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How Trump’s Deregulatory Push Is Harming Workers, Muzzling EPA Scientists and Unleashing Pollution

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As President Trump’s own chief of staff, John Kelly, calls his boss “uninformed,” we will look at how Trump is transforming the nation by slashing taxes on the rich, gutting the nation’s regulatory system and muzzling climate scientists. We speak to David Cay Johnston, author of “It’s Even Worse Than You Think: What the Trump Administration Is Doing to America.”

This is a rush transcript. Copy may not be in its final form.

NERMEEN SHAIKH: We’re speaking to David Cay Johnston, author of the new book, It’s Even Worse Than You Think: What the Trump Administration Is Doing to America. Let’s go back to February. This is President Trump speaking a month after he took office.

PRESIDENT DONALD TRUMP: We’re cutting regulations big league. We are really cutting them by massive amounts. The auto industry just left a week ago. They were here in the same room. And they are very happy with what—what we’re doing. And everyone is. I think just about everyone. The financial industry—we’re having a lot of the different industries in. And we’re cutting regulations in just about every industry. In fact, I can’t think of any that we’re not.

NERMEEN SHAIKH: So that’s President Trump speaking in February. So, could you talk about what Trump has done to different agencies? In your book, you talk about several, but let’s start with the EPA.

DAVID CAY JOHNSTON: Well, EPA is run by Scott Pruitt, who hopes to become a U.S. senator in Oklahoma, who has vowed to destroy the agency. So, staff members are not allowed to use certain words. They’re not being allowed to go to scientific conferences. So, once again, the investment the taxpayers have made in expertise and knowledge is being wasted.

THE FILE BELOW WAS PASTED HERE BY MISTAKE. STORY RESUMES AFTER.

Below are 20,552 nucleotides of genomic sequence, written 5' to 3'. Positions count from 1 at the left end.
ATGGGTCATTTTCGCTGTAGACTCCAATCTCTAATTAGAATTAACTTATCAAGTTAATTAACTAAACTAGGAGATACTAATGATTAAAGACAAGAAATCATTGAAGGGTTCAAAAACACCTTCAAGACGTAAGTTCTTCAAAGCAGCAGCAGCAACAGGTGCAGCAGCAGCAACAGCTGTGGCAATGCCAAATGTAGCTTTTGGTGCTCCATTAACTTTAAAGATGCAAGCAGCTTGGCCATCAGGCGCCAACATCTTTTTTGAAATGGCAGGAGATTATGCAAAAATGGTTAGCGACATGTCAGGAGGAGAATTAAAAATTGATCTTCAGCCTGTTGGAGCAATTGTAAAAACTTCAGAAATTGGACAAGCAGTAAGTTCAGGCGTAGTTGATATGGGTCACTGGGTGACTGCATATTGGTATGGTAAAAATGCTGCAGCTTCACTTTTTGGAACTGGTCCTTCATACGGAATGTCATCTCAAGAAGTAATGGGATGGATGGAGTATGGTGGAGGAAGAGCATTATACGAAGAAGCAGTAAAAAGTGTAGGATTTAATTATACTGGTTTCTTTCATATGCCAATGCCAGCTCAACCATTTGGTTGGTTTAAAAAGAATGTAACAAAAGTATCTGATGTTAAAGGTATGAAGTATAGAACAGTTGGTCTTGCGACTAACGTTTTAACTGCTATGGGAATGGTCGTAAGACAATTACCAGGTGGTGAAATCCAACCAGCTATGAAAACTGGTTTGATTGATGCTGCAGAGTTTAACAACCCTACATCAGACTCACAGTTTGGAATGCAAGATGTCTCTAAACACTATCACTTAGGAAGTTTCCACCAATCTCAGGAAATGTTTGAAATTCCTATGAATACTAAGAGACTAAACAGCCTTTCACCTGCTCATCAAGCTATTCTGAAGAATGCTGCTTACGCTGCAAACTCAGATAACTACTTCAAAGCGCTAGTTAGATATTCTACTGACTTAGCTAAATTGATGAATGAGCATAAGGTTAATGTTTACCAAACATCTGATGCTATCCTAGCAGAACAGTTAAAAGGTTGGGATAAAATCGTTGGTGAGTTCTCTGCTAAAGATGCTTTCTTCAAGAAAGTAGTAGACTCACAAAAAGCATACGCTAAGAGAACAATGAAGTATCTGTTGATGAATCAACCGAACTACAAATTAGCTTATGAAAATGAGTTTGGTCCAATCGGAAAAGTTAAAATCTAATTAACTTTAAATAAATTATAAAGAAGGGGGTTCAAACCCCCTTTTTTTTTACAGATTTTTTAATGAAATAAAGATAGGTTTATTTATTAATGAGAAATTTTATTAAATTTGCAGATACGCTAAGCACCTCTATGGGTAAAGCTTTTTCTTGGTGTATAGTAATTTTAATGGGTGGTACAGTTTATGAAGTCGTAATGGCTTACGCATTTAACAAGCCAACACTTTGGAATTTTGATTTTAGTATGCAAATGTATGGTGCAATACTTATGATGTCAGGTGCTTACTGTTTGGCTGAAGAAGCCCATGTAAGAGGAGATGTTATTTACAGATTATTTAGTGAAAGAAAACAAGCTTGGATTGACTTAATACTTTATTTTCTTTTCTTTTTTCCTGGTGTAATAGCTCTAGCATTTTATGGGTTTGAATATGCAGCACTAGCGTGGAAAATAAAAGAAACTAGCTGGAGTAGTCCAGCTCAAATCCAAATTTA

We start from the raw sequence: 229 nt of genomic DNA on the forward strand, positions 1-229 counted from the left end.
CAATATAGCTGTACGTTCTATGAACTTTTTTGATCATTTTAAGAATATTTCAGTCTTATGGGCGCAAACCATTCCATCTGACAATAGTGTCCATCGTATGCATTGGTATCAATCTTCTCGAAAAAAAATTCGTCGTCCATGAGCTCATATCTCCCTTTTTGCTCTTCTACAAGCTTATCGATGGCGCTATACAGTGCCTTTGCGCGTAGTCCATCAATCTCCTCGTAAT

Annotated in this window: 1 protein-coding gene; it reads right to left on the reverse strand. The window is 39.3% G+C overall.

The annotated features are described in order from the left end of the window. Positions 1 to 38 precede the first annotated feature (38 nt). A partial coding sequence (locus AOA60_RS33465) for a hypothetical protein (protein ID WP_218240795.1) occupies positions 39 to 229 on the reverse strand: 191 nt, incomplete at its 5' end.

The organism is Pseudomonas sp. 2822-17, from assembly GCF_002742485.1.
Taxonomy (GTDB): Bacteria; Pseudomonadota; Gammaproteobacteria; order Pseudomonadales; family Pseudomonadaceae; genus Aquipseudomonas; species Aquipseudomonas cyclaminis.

In the regulatory environment, they are basically allowing polluters to get away with all sorts of stuff. There was a move by the Obama administration to stop taking the toxic residue, the coal ash, from power plants, turning it into a slurry, with water, and then you put it into a pond next to a river. And as we know, in South Carolina, I think it was, and several other places, some of these old dikes broke and ruined the drinking water, for weeks or months, and killed all the wildlife. The Trump administration basically is saying to polluters, “Go ahead and pollute.”

Well, what is pollution? Not only is it a threat to your health and safety, but it’s a way to jack up profits, by taking costs you should endure to clean up your mess and spewing them onto everybody else. So, of course, profits for companies like that will go up, because they’re being allowed to make you or your children get asthma or have other illnesses because of the pollution. How does that make us better off? That makes us worse off. The problem is, you’re not going to get asthma tomorrow. He’ll be out of office, even if he had two terms, before you get sick and die.